Thursday, 14 August 2014

Meditation Tips

(Note: readers new to zazen may find How to Meditate useful.)

"Meditation is simple," says Father Laurence Freeman, director of the World Community for Christian Meditation. "That is why it so easily becomes complicated." He's right; the practice of zazen is so straightforward, so quickly mastered, that people want to fill it with something. Because if there isn't more to it, then what are you supposed to, like, do?

You want to avoid this mind. But obstacles do come up, and the benefit of others' experience can be helpful in overcoming them. So this week I'm posting some techniques that have been effective for me in those situations. None of them are "have to"; all of them are "choose to." Even: "choose not to."

o  Sometimes it's difficult to get your head on the right frequency, even after the standard beginning ritual of fixing the eyes on the horizon and three followed breaths. Early in my practice somebody suggested I add the following: hold gassho while following three more breaths, saying inwardly "May I sit" on the in-breath and "Just sit" on the out-breath.

o  Later I added "5 Ws and an H", as a means of anchoring myself in reality before entering formal zazen. So after the prayer above, I rest my hands palm down on my knees ("in-the-world" mudra), and pose the following koans – questions on the in, answers on the out:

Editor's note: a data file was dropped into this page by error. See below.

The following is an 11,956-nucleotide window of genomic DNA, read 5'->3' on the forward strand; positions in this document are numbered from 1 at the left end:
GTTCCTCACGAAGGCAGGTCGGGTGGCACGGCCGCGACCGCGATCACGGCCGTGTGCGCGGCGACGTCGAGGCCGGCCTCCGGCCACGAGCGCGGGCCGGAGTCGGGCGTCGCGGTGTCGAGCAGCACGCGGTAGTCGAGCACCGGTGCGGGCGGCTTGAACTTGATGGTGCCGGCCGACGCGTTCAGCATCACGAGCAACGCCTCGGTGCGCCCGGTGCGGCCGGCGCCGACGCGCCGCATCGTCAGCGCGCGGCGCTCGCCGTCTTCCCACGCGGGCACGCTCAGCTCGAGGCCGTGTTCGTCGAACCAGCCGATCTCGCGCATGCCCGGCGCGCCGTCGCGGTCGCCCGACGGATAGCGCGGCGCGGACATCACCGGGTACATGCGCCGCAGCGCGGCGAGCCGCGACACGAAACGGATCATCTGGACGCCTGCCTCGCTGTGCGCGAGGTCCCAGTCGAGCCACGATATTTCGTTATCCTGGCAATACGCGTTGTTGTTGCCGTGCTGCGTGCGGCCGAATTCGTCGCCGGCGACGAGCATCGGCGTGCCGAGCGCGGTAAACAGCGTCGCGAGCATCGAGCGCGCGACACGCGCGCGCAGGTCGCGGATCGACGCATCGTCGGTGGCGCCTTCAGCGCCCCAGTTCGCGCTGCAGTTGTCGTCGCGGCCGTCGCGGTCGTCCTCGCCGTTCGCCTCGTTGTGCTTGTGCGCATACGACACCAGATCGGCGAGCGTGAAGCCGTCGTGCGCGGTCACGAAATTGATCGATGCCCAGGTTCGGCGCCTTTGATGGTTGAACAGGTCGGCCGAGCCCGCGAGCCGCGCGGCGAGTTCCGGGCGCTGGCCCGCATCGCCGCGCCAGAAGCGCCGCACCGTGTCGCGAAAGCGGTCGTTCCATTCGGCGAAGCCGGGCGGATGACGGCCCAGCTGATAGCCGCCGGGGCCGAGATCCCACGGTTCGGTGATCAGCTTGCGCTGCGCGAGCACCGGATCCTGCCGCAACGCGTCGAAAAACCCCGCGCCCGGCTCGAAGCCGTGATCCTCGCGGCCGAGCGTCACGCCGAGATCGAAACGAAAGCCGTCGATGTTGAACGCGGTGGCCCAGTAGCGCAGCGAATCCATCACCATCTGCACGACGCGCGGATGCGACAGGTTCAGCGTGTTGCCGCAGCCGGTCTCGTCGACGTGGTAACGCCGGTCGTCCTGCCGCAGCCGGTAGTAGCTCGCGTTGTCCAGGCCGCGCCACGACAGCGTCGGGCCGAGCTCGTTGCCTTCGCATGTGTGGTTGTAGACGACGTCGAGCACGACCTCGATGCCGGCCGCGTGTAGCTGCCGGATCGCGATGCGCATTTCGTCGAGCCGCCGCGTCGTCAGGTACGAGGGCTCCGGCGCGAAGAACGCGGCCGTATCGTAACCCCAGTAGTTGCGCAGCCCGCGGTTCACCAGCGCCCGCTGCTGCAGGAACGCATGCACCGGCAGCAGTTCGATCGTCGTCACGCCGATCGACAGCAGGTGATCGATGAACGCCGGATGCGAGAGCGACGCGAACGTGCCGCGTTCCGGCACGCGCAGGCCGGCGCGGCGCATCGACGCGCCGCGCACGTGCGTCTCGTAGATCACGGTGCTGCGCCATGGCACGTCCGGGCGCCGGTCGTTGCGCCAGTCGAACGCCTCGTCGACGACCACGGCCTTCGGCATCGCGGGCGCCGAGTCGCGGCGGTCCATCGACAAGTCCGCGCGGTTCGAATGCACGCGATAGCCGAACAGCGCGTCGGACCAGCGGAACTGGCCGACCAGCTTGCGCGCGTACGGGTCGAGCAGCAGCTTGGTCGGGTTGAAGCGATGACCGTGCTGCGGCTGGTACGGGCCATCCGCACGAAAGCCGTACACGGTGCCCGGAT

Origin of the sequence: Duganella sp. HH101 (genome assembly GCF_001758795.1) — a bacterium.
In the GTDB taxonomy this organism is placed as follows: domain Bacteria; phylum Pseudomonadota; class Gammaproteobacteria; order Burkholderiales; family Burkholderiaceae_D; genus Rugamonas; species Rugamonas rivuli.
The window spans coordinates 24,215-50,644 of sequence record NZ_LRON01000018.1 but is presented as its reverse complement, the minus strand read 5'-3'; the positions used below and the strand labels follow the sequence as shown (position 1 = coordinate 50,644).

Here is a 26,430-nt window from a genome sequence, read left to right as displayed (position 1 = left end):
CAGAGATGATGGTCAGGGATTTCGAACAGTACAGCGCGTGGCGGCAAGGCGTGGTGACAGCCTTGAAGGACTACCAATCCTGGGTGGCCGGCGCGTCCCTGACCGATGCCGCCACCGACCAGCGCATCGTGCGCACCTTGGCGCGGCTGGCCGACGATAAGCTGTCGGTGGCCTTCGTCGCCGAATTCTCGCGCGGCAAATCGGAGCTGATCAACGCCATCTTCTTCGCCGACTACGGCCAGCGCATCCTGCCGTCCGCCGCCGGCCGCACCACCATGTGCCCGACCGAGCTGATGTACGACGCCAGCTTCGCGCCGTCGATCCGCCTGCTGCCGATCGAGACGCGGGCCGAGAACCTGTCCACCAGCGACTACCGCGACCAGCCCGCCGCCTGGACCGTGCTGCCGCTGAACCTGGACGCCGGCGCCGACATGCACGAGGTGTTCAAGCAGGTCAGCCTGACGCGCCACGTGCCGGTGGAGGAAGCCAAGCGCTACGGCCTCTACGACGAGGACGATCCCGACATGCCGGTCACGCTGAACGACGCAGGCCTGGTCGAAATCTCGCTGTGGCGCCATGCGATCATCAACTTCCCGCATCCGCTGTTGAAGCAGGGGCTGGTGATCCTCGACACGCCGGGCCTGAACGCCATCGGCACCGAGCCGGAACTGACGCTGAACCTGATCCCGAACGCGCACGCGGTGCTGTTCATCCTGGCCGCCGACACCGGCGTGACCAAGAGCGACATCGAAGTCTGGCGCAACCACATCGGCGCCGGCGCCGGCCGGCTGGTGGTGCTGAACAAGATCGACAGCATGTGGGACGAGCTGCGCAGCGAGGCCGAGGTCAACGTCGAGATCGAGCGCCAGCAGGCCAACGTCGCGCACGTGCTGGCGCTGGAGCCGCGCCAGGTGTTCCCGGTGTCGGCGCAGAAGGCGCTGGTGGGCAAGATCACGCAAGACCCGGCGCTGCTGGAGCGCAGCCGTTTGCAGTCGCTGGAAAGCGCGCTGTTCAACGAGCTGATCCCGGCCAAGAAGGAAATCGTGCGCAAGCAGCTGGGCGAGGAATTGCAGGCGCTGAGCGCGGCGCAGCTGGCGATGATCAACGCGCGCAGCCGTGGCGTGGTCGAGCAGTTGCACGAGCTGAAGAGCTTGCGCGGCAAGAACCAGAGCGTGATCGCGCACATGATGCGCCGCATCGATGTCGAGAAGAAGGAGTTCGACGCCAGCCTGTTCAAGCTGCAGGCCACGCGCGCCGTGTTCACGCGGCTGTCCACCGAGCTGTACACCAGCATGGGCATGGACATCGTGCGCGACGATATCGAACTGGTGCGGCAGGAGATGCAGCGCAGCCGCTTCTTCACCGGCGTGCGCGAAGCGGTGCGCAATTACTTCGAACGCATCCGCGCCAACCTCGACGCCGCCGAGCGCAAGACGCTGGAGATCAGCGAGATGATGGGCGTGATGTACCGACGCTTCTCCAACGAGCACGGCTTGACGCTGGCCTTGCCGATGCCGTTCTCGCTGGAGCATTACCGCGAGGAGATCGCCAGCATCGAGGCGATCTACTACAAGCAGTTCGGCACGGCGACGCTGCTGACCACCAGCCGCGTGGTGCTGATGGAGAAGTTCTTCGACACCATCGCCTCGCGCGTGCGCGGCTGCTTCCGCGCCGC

Question: Answer:
Who is [your name]?I don't know.
What's asking? I don't know.
When is now? I don't know.
Where am I? I don't know.
How did I get here? I don't know.
Why am I here? I don't know.
Then I take dhyana mudra and commence typical 1-through-10 zazen.

o  Zenners usually meditate eyes half-open, and if we can trust our statues, the Buddha did too. But it's not a requirement, and sometimes (to centre the mind; in bright or distracting surroundings; under turbulent emotions; maybe it's just better for you) it's useful to close your eyes for part or all of the sit. Go ahead; nobody's watching.

o  Visualisations can also help usher out nagging thoughts, especially for beginners. Two that work for me:

 •Imagine dandelion fluff floating off on the wind.

 •Imagine you're sitting at the bottom of a lake and the thoughts are air bubbles, rising up and away. (I picture myself at the bottom of the ocean in front of my house, just beyond the breakers, on a sunny summer day. The roiling water mimics the whirling inside my skull.)

o  If strong emotion defeats the 1-through-10 mantra, "don't know" is often an effective replacement.

o  At the end of a sit, I hold gassho again for three breaths, saying "Thank you" (for the practice) both in and out. Then I rest my hands on my knees and go through 5-Ws-and-an-H again to finish. The response to each question is still "I don't know", but after 40 or 50 minutes of zazen the answer feels palpably different.

May these tips assist others with their practice.

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